Is it possible for you to share some measurements or information on the latency on the hardware? For example, I’d expect the audio CODEC to add up at least 1ms to the audio chain.
I understand the 1ms latency mentioned on the website is due to the audio engine only, right? Does it also consider the ping pong buffering and, if so, what is the block length? I was wondering if this is configurable to the user as well.
It is clear that the CPU load and memory consumption is dependent on the HW to which Elk OS is ported. However, could you please share some numbers/estimation on the resource consumption on the Elk Board?
The formula for the digital latency on the RPi3 is:
total_latency = (2 * BUFFER_SIZE + 4) / Fs
The system can run down to 16 samples on the RPi3, which at 48kHz gives you 0.75ms of round-trip digital latency. On other boards we are able to go down to 8 samples.
The audio codec we put on the Elk Pi board is currently configured in a way that will add around 1ms of extra I/O latency at 48kHz. It’s possible to tune it so that it will go lower, not sure now exactly how much. Other codecs can go down to 0.3-0.5ms but usually there’s a tradeoff between latency and quality of the reconstruction filters.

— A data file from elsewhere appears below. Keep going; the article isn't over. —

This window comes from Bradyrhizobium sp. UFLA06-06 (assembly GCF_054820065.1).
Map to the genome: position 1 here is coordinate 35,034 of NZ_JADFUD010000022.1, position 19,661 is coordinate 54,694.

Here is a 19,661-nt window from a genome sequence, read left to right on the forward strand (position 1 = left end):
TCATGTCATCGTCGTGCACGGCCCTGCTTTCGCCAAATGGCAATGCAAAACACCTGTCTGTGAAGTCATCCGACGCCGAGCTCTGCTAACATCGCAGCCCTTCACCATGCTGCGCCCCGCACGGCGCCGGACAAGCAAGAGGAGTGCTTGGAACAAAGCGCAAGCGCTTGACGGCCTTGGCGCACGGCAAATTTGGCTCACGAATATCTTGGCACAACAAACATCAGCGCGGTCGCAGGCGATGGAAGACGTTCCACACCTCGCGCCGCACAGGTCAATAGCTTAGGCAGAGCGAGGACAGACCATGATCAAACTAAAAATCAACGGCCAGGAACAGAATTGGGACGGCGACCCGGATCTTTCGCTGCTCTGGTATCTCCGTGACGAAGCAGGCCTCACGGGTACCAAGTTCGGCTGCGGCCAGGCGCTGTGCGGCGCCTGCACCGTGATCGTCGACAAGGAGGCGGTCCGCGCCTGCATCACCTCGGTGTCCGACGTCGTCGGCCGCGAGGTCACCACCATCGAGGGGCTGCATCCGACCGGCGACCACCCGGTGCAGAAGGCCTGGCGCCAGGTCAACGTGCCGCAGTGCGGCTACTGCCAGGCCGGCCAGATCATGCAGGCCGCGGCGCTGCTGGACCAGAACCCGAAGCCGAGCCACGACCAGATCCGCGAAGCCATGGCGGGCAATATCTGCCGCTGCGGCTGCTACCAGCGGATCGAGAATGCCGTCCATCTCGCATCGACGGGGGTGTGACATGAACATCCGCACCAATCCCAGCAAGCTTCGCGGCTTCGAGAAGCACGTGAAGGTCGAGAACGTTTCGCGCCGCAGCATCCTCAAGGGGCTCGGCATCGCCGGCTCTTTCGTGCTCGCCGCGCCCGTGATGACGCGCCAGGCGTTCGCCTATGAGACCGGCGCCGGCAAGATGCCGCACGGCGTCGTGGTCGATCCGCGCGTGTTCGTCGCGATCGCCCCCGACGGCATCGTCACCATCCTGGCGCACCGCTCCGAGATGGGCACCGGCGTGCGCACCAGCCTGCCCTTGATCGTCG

Regarding CPU usage etc., we want to prepare a nice blog post with comparison between ALSA / PREEMPT_RT and Elk / Xenomai for the Raspberry Pi 3. But it will take us time to do a “fair comparison” making sure that all the other variables are the same - it’s very easy to just run an unoptimized Raspbian and make Elk shine with an unfair comparison
The 2 * BUFFER_SIZE I can understand, but I still wonder where the additional 4 samples come from You mentioned the minimum block size. Is it possible to set it in Sushi or does one need to rebuild the framework? What is the default value for it?
Looking forward to this blog post! It is surely interesting to have a comparison. However, maybe you have some absolute numbers for the standard Elk Board configuration? This would give us an idea on how many filters, delays, compressors, etc… could be used, as well as how much resource the audio engine alone takes.
The extra 4 samples come from some internal requirements for being able to run the driver with DMA transfer for best CPU efficiency and they are related to low-level stuff in the FIFOs of the serial audio controller of the Broadcom SOC. You can easily set up the board to run at 16, 32, 64 or 128 samples buffer size without rebuilding the image. The default is 64 samples.
That is a hard question to answer because really it depends on which filters, which delays, which compressors, etc. The audio engine alone takes 4% CPU (of a single core) to handle the 8 channels and the rest. To give you some other numbers, the MDA JX-10 synthesizer takes around 10% of a single core to run at full polyphony. Other synths are way more CPU expensive, same things with FX, the performance can vary a lot.
We took a lot of effort into optimizing the toolchain and preparing a 64-bit distro which gives you better performance on the RPi3. 64-bit on the Pi3 with audio running was not easy indeed